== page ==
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(insert photo of rice stack)

My early childhood memories are filled with visiting small mom and pop shops in Astoria and Sunnyside Gardens, filled with peculiar smells of spices, colossal vats of olives and, of course, baklava. The owners of the corner spot called me Sasha and as a small girl in a city as big and boisterous as New York City, it felt cozy to be known by name. When my parents moved to suburban New Jersey, they still would stop in little specialty stores for Italian rice balls or bagels, but the anonymity of the big supermarkets won out on convenience and selection.

Convenience is number 1 when it comes to regular purchases. Even if you are interested in supporting small retailers and connecting with the people who produce your food, it is often made to be a privilege of those who "have the time". Not to mention the money: it's no surprise that products made, often by hand, in an American city cost much more than those made out in the countryside or mass produced in factories here or abroad.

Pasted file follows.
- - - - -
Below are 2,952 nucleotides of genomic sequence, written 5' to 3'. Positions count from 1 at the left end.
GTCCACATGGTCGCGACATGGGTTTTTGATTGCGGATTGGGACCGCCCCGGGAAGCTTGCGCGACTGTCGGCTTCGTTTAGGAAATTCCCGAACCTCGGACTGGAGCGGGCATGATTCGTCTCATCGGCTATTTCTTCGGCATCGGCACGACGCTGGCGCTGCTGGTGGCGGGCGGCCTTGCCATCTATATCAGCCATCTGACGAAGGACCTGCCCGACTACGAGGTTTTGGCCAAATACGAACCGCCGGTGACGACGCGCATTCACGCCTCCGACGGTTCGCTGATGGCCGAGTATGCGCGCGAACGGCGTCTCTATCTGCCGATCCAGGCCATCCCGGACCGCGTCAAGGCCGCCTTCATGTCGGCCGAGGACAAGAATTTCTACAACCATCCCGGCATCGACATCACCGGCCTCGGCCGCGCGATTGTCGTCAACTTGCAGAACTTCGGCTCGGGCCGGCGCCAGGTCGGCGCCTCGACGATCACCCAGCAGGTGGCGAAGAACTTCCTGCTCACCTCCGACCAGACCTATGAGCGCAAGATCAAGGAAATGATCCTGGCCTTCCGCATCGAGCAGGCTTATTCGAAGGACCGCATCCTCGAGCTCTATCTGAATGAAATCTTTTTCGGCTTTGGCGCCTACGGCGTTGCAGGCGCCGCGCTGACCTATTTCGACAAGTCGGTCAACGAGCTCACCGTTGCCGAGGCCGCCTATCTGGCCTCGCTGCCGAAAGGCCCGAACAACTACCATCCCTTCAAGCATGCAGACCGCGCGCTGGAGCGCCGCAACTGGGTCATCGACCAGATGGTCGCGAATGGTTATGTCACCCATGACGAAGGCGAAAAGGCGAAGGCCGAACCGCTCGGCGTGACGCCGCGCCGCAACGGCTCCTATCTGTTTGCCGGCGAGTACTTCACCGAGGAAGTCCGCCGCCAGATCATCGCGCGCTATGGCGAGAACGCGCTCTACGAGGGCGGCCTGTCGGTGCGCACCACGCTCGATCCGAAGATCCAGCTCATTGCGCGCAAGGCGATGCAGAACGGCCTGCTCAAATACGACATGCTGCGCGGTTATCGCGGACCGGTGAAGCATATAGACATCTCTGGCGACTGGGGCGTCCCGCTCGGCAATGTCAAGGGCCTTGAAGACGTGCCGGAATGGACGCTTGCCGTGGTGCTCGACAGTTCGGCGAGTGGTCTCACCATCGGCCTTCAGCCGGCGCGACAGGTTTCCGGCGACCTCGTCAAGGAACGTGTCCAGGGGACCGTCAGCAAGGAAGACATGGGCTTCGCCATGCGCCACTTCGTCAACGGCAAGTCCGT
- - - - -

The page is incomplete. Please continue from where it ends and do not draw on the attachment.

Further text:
But it feels like it is our natural birthright to be connected with the food that is grown and made in our immediate surroundings. When the pandemic emptied big box stores, our CSA members were happy they could count on weekly, vibrant vegetables grown without harmful chemicals and in soil that's been lovingly built. And, as shopkeepers, we were happy to have a community that kept us connected when everyone was over 6 feet apart.

My curiosity has been sparked by this conundrum. If we were to truly eat locally in Miami, we'd be forgoing American staples like wheat and oats, apples and maple syrup. Dairy and corn productions would be miniature, not large scale. We'd have to look towards other flours and starches, like sweet potato and yuca. Milk from coconuts. Sweetness of honey. This is the opposite of convenient, but in fact, it seems to be one way I'm called to reconnect us with the earth that birthed us.

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